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Borderline vs. Emotional Dysregulation

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Re: Borderline vs. Emotional Dysregulation

Postby mortiis34 » Fri May 27, 2011 11:57 pm

Not sure about everyone else here (or where you all hail from), but here in New Zealand, one of the requirements for the DBT program is "emotional dysregulation"... So, apparently I have both emotional dysregulation AND borderline lol!
Who would've guessed !
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Re: Borderline vs. Emotional Dysregulation

Postby ajr8 » Sat May 28, 2011 12:48 am

I live in the USA and here it goes like this, any woman who gets hospitalized for any mental problem, no matter what it is, gets diagnosed as borderline simply for being a mentally ill woman. They all get diagnosed borderline even if they are in their early teens, it's only after weeks or months of therapy or examination that they may actually get treatment or medication for something else. It seems like an waste basket category that applies to anyone with mental problems, as long as they are female. It's so confusing and it makes no sense to me.
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Re: Borderline vs. Emotional Dysregulation

Postby EarlGreyDregs » Sat May 28, 2011 1:28 am

AJ - That originated, probably, from the previous diagnosis of Hysteria. It was a diagnosis given to any mentally ill woman. It morphed into the diagnosis of Borderline. They are treated exactly the same.
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Re: Borderline vs. Emotional Dysregulation

Postby nonameatall » Sat May 28, 2011 1:34 am

yeh....borderline, unstable, hysterical........dysregulated, unregulated....indeterminately emotionally discombobulated... :shock:

I like em all!
Borderline has some 'edge'. I agree. A bit of 'egde' is good 8)
dx BPD
Anxiety
Depression
ADHD
alcoholic/addict
'thas' a damn ufo man! ........... 'unidentified faulty object'
rx NO MEDICATION for me . they all send me sideways
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Re: Borderline vs. Emotional Dysregulation

Postby ajr8 » Sat May 28, 2011 1:38 am

Yeah so I guess BPD is the modern day Hysteria, it's interesting to speculate what changes they might make to it in the future. So far it seems like a very "professional" way to insult women.
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Re: Borderline vs. Emotional Dysregulation

Postby biitchelectric » Sat May 28, 2011 2:22 am

MMonroe wrote:AJ - That originated, probably, from the previous diagnosis of Hysteria. It was a diagnosis given to any mentally ill woman. It morphed into the diagnosis of Borderline. They are treated exactly the same.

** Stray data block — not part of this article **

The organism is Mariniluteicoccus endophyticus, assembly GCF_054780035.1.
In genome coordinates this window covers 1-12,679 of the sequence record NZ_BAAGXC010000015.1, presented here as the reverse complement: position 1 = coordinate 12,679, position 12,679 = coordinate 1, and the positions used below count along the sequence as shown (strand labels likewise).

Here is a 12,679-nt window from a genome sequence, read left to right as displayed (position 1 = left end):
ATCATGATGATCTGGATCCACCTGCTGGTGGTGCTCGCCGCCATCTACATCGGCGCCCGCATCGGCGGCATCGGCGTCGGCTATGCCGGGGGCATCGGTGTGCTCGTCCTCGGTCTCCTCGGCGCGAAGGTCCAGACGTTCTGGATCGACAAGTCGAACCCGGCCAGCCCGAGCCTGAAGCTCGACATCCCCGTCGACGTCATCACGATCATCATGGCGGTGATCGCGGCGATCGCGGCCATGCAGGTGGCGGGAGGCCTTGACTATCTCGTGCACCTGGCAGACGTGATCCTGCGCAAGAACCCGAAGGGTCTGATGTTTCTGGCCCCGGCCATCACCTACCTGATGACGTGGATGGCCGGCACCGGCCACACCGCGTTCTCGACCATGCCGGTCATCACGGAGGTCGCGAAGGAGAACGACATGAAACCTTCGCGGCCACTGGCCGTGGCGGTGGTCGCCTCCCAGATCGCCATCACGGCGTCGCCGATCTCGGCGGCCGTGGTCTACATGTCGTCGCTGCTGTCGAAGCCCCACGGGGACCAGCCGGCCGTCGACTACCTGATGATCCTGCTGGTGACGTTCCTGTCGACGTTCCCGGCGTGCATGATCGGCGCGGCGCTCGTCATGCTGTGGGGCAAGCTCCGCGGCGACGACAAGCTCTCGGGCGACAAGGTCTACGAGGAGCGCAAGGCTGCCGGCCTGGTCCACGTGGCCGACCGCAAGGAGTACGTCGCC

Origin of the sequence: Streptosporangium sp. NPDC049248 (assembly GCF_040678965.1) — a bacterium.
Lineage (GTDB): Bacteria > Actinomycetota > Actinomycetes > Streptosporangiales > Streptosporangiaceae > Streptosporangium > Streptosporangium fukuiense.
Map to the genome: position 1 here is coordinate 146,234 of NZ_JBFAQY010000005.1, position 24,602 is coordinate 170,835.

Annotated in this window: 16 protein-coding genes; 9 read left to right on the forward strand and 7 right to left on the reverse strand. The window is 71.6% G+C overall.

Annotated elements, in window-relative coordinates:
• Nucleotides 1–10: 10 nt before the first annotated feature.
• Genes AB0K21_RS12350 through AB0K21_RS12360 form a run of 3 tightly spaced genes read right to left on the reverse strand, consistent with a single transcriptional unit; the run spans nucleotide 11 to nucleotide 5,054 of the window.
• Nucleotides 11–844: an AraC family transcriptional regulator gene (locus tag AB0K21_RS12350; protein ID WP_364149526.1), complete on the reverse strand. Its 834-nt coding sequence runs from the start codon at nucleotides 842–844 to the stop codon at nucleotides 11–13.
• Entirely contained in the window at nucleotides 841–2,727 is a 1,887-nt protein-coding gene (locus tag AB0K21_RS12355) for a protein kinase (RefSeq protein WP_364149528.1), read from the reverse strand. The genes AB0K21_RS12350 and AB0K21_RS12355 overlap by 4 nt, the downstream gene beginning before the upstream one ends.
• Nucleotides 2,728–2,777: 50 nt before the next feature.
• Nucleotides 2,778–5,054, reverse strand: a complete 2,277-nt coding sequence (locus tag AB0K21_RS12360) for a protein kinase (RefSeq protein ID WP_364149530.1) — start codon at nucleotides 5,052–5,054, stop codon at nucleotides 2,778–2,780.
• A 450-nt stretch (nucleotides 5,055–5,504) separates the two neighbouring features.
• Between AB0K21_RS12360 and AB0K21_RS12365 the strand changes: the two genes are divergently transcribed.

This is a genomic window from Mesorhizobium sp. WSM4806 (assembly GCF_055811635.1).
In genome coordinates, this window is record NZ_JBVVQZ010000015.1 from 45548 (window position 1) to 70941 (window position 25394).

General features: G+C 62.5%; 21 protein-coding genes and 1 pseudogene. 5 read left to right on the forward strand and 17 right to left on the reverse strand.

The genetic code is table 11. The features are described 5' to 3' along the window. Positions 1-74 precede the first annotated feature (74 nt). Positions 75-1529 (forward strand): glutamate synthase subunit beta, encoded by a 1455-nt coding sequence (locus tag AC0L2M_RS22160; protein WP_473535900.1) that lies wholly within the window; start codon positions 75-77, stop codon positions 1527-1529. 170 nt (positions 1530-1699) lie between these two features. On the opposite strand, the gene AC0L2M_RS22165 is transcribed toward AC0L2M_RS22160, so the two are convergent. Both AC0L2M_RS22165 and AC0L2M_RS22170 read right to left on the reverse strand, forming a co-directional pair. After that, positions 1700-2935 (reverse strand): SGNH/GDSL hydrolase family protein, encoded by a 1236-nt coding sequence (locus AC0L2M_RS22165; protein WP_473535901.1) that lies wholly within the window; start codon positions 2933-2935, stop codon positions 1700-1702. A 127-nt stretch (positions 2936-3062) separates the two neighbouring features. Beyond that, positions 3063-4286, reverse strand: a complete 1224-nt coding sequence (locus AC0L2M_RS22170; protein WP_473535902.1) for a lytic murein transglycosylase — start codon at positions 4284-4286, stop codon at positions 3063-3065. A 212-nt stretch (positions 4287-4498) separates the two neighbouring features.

Not... really.

I mean, I totally agree with your supposition that Borderline is deeply intertwined with the historical Hysteria diagnosis, but I would have to seriously question your statement that the way they are/were treated is/was exactly the same.

I think the attitude of clinicians to BPD and Hysteria could draw some pretty conclusive parallels over the centuries, but their treatments distinctly vary.

For example, I have never been subjected to hydrotherapy-induced hysterical paroxysm for my 'Hysteria'. Thank Christ.

And, overall, I think the attitudes of clinicians have also slowly morphed, as well. Instead of the problem being vaginal in nature (read: the inherent diseased state of simply being female), they are accepting other causes. While the underlying chauvinism and patriarchy can be said to clearly still be evident, I don't think it is fair to say that the schema of BPD is analogous to the schema of Hysteria in the psychiatric field.
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Re: Borderline vs. Emotional Dysregulation

Postby ajr8 » Sat May 28, 2011 2:42 am

I don't think MMonroe meant Freud's conception of Hysteria, she meant the concept of Hysterical Personality, which has now branched off into both Histrionic and Borderline PDs. Hysteria was the umbrella label for those personalities and now BPD is applied to practically every woman who ever comes in for therapy or goes to the hospital, no matter what issues she has. A lot of them may just have depression, anxiety, bipolar, PTSD, or any number of separate issues but they all get labeled borderline simply for being female. I'm guessing that's the biggest problem with BPD and the DSM V committee now, it's becoming a meaningless category.